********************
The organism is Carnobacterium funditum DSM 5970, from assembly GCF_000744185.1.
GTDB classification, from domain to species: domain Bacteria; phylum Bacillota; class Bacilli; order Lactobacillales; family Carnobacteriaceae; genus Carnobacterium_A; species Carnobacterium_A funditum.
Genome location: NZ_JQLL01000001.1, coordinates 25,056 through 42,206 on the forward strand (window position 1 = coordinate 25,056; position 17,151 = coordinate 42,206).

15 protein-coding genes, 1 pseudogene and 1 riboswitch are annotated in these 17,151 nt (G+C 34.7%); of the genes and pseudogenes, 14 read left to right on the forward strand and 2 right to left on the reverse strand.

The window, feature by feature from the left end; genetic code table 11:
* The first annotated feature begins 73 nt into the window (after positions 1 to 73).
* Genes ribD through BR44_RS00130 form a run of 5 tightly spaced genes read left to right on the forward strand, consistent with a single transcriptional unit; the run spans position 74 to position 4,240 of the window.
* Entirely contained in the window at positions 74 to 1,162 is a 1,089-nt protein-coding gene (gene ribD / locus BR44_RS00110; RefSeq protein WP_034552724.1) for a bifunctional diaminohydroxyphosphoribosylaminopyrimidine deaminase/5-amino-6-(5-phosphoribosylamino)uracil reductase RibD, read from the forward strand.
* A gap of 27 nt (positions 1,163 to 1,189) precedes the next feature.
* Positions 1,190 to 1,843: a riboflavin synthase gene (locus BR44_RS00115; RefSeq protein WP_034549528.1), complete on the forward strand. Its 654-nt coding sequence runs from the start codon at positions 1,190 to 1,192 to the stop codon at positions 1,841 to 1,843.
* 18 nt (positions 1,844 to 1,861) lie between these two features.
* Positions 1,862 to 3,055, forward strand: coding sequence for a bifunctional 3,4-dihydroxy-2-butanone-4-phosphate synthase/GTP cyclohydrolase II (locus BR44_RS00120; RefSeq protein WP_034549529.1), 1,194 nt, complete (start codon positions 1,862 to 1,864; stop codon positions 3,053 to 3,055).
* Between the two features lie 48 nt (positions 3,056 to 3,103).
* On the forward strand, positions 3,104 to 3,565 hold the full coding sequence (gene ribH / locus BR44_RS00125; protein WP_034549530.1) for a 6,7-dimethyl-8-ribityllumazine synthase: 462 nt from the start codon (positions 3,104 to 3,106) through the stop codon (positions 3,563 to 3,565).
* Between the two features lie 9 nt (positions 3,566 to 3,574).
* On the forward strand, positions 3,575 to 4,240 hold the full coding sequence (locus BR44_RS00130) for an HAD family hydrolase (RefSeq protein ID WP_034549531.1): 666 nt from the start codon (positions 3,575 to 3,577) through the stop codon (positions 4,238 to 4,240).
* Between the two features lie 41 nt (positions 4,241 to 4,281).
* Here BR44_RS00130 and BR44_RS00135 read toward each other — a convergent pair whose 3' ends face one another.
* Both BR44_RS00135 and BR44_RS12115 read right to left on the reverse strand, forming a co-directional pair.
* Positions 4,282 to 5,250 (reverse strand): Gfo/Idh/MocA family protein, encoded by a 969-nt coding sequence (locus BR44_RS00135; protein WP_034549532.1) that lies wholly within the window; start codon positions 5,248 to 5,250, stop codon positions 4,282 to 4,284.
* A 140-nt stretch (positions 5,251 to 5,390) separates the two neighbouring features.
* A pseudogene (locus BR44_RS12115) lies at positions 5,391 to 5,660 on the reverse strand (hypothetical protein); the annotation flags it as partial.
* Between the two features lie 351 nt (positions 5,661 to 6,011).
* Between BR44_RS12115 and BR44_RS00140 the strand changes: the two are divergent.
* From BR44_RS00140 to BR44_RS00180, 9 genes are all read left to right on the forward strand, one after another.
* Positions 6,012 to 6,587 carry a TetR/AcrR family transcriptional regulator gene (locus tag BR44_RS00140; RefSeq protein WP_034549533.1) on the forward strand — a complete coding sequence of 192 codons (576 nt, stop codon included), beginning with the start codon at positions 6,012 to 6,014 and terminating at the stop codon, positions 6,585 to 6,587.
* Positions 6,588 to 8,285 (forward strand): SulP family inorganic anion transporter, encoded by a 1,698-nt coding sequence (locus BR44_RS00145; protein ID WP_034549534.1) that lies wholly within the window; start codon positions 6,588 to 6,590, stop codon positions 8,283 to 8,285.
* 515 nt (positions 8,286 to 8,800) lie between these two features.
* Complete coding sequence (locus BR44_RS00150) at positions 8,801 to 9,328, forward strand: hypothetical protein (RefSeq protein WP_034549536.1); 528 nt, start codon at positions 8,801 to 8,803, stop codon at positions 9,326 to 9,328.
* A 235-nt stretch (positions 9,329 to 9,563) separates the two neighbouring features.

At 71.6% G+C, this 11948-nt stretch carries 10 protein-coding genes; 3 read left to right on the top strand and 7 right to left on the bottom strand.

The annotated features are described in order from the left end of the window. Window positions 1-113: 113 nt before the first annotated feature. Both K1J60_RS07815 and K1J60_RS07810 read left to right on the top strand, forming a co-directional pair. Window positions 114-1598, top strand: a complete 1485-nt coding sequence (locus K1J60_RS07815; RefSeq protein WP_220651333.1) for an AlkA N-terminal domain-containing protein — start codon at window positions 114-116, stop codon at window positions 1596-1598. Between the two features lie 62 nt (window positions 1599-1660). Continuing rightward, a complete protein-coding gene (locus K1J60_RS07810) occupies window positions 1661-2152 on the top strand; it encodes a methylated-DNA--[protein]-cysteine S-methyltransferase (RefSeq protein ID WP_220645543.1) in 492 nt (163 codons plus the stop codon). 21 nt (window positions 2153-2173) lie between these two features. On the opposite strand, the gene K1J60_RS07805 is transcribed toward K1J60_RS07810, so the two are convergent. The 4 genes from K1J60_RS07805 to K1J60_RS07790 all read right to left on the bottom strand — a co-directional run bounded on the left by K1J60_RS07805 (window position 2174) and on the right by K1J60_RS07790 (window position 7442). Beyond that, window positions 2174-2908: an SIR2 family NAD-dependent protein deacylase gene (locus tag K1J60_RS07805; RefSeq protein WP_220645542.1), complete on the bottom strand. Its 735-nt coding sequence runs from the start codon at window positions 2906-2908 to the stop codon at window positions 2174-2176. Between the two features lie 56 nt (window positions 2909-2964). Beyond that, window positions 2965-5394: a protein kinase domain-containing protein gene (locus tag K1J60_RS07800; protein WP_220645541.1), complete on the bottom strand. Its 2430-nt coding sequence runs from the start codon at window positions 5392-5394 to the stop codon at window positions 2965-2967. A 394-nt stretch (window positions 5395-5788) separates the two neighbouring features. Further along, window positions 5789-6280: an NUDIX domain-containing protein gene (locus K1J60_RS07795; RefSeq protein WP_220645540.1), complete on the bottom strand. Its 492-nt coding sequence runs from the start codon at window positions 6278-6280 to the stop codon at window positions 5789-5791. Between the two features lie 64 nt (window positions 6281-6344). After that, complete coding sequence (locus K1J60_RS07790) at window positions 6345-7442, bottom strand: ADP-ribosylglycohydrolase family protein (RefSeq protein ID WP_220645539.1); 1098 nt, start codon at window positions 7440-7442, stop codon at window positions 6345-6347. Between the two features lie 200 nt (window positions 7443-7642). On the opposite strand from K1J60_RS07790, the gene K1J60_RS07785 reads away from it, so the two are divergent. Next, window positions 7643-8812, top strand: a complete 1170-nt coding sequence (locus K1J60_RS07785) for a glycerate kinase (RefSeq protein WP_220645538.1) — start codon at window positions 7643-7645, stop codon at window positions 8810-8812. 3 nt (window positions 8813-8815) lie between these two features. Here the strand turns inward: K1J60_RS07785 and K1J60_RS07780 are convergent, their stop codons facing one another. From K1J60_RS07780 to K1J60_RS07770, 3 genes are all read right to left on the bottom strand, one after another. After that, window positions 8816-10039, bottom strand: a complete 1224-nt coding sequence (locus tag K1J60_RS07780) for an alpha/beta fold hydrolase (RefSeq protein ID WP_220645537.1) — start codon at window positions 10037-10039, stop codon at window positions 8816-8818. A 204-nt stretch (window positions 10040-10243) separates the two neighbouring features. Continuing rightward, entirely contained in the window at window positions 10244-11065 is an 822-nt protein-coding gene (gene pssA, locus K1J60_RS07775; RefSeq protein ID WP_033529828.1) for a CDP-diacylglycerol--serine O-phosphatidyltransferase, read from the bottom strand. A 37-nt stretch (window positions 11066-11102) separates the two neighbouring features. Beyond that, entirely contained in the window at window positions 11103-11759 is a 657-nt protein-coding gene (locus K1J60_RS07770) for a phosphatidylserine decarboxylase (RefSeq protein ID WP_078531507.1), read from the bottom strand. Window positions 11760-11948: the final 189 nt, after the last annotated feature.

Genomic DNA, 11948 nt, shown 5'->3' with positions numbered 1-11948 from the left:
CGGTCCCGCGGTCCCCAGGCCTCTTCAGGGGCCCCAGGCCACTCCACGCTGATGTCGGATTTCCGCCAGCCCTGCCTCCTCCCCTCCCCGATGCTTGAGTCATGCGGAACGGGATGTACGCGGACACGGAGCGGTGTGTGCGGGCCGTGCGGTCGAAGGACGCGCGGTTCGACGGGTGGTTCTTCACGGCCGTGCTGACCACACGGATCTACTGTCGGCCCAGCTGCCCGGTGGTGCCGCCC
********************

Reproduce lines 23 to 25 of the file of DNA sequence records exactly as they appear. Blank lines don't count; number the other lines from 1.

* Between the two features lie 351 nt (positions 5,661 to 6,011).
* Between BR44_RS12115 and BR44_RS00140 the strand changes: the two are divergent.
* From BR44_RS00140 to BR44_RS00180, 9 genes are all read left to right on the forward strand, one after another.